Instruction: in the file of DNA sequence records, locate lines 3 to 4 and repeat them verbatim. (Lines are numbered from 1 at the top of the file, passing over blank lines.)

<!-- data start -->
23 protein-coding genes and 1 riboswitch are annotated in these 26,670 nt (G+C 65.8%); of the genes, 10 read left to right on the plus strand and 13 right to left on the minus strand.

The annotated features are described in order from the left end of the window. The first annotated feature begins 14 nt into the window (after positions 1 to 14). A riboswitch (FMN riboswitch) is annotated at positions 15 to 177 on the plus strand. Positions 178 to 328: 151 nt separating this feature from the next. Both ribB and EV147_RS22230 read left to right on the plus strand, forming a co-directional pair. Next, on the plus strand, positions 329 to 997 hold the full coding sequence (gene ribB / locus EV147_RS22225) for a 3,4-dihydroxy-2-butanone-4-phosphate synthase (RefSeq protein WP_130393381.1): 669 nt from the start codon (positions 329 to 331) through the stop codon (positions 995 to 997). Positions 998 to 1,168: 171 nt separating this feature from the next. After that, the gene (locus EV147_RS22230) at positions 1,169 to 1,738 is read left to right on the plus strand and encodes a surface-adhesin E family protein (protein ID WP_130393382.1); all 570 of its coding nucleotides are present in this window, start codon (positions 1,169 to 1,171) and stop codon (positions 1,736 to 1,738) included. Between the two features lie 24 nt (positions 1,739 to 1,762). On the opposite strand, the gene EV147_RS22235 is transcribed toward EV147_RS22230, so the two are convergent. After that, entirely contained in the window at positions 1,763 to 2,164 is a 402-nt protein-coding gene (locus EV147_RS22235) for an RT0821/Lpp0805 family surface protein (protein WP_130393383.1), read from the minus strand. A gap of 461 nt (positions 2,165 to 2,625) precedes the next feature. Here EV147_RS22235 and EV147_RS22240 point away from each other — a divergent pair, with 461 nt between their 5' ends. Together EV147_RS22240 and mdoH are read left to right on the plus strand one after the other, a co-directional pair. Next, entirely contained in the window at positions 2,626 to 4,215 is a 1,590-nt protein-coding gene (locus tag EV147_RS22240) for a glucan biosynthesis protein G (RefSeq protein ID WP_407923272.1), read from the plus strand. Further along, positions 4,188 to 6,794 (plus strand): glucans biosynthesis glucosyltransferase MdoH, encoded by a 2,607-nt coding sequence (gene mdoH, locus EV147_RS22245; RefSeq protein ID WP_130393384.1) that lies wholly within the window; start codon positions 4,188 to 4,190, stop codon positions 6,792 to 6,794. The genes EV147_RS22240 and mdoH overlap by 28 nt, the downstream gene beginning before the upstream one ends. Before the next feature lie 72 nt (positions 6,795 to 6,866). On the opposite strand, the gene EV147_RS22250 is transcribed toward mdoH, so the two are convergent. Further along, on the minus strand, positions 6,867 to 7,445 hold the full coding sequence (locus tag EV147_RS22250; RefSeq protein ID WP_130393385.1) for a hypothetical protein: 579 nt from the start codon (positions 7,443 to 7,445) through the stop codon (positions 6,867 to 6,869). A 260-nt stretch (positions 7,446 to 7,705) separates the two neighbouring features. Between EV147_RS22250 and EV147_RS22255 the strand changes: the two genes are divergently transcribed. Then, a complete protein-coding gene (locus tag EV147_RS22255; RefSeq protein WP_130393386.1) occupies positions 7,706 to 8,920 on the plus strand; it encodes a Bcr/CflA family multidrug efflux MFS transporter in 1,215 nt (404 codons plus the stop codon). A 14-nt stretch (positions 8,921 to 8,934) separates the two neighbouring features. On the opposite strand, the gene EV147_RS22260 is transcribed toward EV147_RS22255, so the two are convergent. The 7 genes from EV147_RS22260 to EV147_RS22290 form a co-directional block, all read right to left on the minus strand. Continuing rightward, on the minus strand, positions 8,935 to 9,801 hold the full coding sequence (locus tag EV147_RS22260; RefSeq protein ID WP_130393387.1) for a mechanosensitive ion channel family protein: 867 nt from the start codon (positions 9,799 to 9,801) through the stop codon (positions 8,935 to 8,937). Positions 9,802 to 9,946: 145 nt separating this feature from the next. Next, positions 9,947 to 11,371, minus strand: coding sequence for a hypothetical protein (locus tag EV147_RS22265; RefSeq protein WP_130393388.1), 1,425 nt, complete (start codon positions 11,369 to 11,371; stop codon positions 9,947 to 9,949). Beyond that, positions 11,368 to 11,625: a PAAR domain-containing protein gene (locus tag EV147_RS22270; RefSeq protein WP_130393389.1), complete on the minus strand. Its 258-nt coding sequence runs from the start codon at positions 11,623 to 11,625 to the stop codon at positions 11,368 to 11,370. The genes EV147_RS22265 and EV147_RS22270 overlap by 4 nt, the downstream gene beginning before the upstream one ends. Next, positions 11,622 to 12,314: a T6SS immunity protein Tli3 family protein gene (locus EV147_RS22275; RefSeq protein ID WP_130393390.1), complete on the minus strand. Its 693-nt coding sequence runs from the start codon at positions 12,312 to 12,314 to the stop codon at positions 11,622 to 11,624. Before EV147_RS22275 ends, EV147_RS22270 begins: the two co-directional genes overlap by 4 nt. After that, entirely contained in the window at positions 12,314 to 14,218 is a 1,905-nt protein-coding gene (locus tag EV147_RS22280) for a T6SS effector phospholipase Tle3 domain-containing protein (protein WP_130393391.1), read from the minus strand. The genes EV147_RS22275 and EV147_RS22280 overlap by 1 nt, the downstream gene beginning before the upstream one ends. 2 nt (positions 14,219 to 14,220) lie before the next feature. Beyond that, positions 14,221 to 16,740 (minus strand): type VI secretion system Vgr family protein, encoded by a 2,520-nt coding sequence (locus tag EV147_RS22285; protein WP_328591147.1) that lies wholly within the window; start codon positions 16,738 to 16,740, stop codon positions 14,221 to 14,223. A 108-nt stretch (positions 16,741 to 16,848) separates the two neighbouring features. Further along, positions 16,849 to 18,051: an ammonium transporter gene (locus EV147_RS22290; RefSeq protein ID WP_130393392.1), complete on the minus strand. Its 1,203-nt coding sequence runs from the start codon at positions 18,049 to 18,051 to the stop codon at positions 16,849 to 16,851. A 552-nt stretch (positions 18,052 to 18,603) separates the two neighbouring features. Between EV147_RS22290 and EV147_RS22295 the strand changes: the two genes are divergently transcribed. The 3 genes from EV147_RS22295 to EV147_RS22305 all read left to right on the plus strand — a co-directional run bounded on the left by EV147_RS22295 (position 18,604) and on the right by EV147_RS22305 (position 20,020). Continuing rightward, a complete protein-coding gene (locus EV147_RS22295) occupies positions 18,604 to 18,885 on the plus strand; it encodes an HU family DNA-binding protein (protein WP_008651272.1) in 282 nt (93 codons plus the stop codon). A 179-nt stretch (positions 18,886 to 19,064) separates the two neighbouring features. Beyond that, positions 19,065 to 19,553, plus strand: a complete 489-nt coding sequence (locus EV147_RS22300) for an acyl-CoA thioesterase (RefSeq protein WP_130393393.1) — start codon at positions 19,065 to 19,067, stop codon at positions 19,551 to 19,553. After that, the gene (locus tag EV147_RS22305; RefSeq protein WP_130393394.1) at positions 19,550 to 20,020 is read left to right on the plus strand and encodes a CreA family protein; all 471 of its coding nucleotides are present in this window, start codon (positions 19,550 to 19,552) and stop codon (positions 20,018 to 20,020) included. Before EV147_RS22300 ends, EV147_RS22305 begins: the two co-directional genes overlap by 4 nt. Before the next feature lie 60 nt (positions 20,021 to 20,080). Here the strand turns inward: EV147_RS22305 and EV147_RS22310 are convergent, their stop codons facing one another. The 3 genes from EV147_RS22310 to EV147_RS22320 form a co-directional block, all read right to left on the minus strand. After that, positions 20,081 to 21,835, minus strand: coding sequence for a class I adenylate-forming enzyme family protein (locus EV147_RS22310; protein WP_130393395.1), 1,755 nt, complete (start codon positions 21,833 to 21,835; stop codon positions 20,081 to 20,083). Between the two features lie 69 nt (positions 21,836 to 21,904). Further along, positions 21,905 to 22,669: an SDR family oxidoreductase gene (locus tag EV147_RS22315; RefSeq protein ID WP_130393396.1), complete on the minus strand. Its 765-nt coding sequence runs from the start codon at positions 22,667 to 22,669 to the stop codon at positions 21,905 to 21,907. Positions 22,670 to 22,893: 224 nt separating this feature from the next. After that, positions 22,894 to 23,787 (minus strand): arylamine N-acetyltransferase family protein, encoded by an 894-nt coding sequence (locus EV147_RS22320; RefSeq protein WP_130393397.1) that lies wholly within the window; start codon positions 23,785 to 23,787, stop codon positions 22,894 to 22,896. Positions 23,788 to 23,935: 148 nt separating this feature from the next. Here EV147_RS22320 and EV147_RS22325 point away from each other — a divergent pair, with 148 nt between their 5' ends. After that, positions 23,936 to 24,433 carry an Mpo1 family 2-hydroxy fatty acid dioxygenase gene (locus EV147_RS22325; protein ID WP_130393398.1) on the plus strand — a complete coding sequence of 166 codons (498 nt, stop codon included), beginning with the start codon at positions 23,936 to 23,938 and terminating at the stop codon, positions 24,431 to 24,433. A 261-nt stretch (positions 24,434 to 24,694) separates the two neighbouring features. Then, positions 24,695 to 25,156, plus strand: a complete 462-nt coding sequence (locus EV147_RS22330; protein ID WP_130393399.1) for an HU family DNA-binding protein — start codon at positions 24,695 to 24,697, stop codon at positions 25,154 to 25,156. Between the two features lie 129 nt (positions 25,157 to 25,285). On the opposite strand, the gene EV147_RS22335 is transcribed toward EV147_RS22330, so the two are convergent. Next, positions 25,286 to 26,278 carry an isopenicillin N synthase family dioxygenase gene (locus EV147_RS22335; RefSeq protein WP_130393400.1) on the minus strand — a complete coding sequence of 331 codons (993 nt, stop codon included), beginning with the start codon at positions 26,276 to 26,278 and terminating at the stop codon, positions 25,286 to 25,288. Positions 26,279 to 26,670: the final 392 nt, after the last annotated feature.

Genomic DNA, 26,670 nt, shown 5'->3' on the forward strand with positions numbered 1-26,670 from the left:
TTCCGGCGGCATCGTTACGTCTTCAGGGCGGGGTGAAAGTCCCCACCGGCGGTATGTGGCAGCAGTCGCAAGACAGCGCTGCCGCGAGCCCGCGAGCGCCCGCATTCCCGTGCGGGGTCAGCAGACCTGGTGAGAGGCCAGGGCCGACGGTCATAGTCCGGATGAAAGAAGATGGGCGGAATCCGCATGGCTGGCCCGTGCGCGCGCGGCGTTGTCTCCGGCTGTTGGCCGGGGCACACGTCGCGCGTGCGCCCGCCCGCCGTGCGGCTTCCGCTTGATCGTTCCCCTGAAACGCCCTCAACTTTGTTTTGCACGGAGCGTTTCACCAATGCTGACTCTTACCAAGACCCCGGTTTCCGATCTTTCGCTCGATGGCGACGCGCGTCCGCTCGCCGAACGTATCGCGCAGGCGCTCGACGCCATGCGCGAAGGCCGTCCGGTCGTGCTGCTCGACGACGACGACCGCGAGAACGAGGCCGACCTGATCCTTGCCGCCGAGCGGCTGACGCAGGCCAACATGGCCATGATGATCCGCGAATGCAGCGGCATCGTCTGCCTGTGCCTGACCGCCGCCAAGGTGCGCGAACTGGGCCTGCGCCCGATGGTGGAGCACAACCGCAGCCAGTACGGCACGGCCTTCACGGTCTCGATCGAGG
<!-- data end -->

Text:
Genomic DNA, 26,670 nt, shown 5'->3' on the forward strand with positions numbered 1-26,670 from the left:
TTCCGGCGGCATCGTTACGTCTTCAGGGCGGGGTGAAAGTCCCCACCGGCGGTATGTGGCAGCAGTCGCAAGACAGCGCTGCCGCGAGCCCGCGAGCGCCCGCATTCCCGTGCGGGGTCAGCAGACCTGGTGAGAGGCCAGGGCCGACGGTCATAGTCCGGATGAAAGAAGATGGGCGGAATCCGCATGGCTGGCCCGTGCGCGCGCGGCGTTGTCTCCGGCTGTTGGCCGGGGCACACGTCGCGCGTGCGCCCGCCCGCCGTGCGGCTTCCGCTTGATCGTTCCCCTGAAACGCCCTCAACTTTGTTTTGCACGGAGCGTTTCACCAATGCTGACTCTTACCAAGACCCCGGTTTCCGATCTTTCGCTCGATGGCGACGCGCGTCCGCTCGCCGAACGTATCGCGCAGGCGCTCGACGCCATGCGCGAAGGCCGTCCGGTCGTGCTGCTCGACGACGACGACCGCGAGAACGAGGCCGACCTGATCCTTGCCGCCGAGCGGCTGACGCAGGCCAACATGGCCATGATGATCCGCGAATGCAGCGGCATCGTCTGCCTGTGCCTGACCGCCGCCAAGGTGCGCGAACTGGGCCTGCGCCCGATGGTGGAGCACAACCGCAGCCAGTACGGCACGGCCTTCACGGTCTCGATCGAGG